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Authors: Camarda, M.* 
Gurrieri, S.* 
Valenza, M.* 
Title: Effects of soil gas permeability and recirculation flux on soil CO2 flux measurements performed using a closed dynamic accumulation chamber
Issue Date: 30-Jul-2009
Series/Report no.: 3-4/265(2009)
DOI: 10.1016/j.chemgeo.2009.05.002
Keywords: Soil CO2 flux measuraments
Closed dynamic chamber
soil gas permeability
Subject Classification04. Solid Earth::04.02. Exploration geophysics::04.02.01. Geochemical exploration 
04. Solid Earth::04.04. Geology::04.04.12. Fluid Geochemistry 
04. Solid Earth::04.08. Volcanology::04.08.01. Gases 
04. Solid Earth::04.08. Volcanology::04.08.06. Volcano monitoring 
04. Solid Earth::04.08. Volcanology::04.08.07. Instruments and techniques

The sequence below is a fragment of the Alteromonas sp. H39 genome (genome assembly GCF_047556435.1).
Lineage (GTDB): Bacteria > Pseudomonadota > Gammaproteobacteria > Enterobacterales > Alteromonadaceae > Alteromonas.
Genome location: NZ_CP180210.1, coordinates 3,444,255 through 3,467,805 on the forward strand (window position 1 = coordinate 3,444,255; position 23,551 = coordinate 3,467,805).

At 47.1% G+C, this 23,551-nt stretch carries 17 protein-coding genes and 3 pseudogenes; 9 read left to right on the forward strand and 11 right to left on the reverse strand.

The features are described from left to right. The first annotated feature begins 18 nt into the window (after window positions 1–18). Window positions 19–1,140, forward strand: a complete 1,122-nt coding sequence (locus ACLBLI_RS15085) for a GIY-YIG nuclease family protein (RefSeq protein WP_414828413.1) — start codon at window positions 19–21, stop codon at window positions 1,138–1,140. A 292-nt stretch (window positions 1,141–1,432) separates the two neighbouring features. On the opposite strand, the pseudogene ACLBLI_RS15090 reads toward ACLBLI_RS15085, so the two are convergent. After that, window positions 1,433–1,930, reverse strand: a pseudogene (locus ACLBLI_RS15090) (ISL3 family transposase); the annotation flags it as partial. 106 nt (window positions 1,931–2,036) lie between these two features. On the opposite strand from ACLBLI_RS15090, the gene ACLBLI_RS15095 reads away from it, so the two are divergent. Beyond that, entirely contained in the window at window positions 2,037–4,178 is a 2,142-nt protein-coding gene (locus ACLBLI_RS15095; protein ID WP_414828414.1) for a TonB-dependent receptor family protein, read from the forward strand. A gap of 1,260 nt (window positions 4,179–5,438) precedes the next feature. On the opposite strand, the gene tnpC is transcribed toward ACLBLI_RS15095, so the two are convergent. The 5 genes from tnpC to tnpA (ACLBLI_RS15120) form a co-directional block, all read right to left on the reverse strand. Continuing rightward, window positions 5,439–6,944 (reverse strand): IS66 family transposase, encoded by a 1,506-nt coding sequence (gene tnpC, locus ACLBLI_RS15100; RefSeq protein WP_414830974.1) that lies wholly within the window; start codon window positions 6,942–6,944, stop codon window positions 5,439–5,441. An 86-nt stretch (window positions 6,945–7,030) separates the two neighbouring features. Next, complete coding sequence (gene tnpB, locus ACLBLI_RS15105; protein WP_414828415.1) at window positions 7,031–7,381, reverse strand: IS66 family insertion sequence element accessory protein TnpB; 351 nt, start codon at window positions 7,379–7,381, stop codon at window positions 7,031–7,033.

Abstract: Dynamic accumulation chamber methods have been extensively used to estimate the total output of CO2 released from active volcanic area. In order to asses the performance and reliability of a closed dynamic system several tests were carried out with different soil permeabilities and soil CO2 fluxes. A special device was used to create a constant one-dimensional CO2 flux through a soil column with a known permeability. Three permeabilities were investigated, ranging between 3.6 × 10− 2 and 3.5 × 10 μm2, as were several CO2 fluxes (ranging between 1.1 × 10− 6 and 6.3 × 10− 5 kg m− 2 s− 1). The results highlight that the accuracy of soil CO2 flux measurements strictly depends on the soil gas permeability and the soil CO2 flux regimen. Generally chamber measurements underestimate CO2 fluxes at low soil permeability and low soil CO2 fluxes, whereas appreciable overestimations occur for high permeability soil, especially for high soil CO2 fluxes. Other tests carried out with different settings for the measurement device, such as the chamber volume and the flux of the pump used to recirculate air through the chamber and the gas analyzer (recirculation flux), revealed a strong dependence of the closed dynamic chamber measurements on the recirculation flux. Low recirculation fluxes (0.2–0.4 l min− 1) decreased the performance of the measurement system, causing underestimations of the actual soil CO2 flux, whereas higher values (0.6–1.0 l min− 1) resulted in overestimations, especially for elevated soil CO2 fluxes. An empirical equation was deduced to allow accumulation chamber fluxes to be calculated very accurately based on soil gas permeabilities measured in the field.
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